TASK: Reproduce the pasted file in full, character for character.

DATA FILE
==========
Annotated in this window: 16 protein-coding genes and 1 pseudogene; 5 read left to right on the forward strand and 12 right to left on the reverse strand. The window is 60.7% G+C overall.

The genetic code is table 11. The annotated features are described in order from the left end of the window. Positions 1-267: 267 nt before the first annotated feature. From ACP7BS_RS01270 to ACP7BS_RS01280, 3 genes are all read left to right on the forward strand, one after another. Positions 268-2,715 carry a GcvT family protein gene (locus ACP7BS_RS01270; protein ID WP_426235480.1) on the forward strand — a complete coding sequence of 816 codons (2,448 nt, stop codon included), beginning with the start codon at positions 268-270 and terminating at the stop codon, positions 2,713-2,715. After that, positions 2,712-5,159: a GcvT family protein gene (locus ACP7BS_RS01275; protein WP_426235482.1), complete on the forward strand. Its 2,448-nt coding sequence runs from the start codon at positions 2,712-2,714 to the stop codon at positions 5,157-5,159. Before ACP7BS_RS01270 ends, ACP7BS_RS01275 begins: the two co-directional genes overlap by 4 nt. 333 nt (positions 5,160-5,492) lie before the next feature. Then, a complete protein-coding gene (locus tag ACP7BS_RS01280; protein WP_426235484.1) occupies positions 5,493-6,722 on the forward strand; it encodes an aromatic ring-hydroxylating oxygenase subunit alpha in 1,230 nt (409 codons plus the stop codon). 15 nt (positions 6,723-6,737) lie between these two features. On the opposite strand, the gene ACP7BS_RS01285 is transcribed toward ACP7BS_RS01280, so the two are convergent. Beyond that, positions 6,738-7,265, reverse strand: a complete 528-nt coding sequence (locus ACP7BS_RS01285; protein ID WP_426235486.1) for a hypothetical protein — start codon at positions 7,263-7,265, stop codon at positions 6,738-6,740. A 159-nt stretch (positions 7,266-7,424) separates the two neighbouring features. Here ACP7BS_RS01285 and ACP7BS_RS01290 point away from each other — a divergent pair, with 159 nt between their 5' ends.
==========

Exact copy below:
Annotated in this window: 16 protein-coding genes and 1 pseudogene; 5 read left to right on the forward strand and 12 right to left on the reverse strand. The window is 60.7% G+C overall.

The genetic code is table 11. The annotated features are described in order from the left end of the window. Positions 1-267: 267 nt before the first annotated feature. From ACP7BS_RS01270 to ACP7BS_RS01280, 3 genes are all read left to right on the forward strand, one after another. Positions 268-2,715 carry a GcvT family protein gene (locus ACP7BS_RS01270; protein ID WP_426235480.1) on the forward strand — a complete coding sequence of 816 codons (2,448 nt, stop codon included), beginning with the start codon at positions 268-270 and terminating at the stop codon, positions 2,713-2,715. After that, positions 2,712-5,159: a GcvT family protein gene (locus ACP7BS_RS01275; protein WP_426235482.1), complete on the forward strand. Its 2,448-nt coding sequence runs from the start codon at positions 2,712-2,714 to the stop codon at positions 5,157-5,159. Before ACP7BS_RS01270 ends, ACP7BS_RS01275 begins: the two co-directional genes overlap by 4 nt. 333 nt (positions 5,160-5,492) lie before the next feature. Then, a complete protein-coding gene (locus tag ACP7BS_RS01280; protein WP_426235484.1) occupies positions 5,493-6,722 on the forward strand; it encodes an aromatic ring-hydroxylating oxygenase subunit alpha in 1,230 nt (409 codons plus the stop codon). 15 nt (positions 6,723-6,737) lie between these two features. On the opposite strand, the gene ACP7BS_RS01285 is transcribed toward ACP7BS_RS01280, so the two are convergent. Beyond that, positions 6,738-7,265, reverse strand: a complete 528-nt coding sequence (locus ACP7BS_RS01285; protein ID WP_426235486.1) for a hypothetical protein — start codon at positions 7,263-7,265, stop codon at positions 6,738-6,740. A 159-nt stretch (positions 7,266-7,424) separates the two neighbouring features. Here ACP7BS_RS01285 and ACP7BS_RS01290 point away from each other — a divergent pair, with 159 nt between their 5' ends.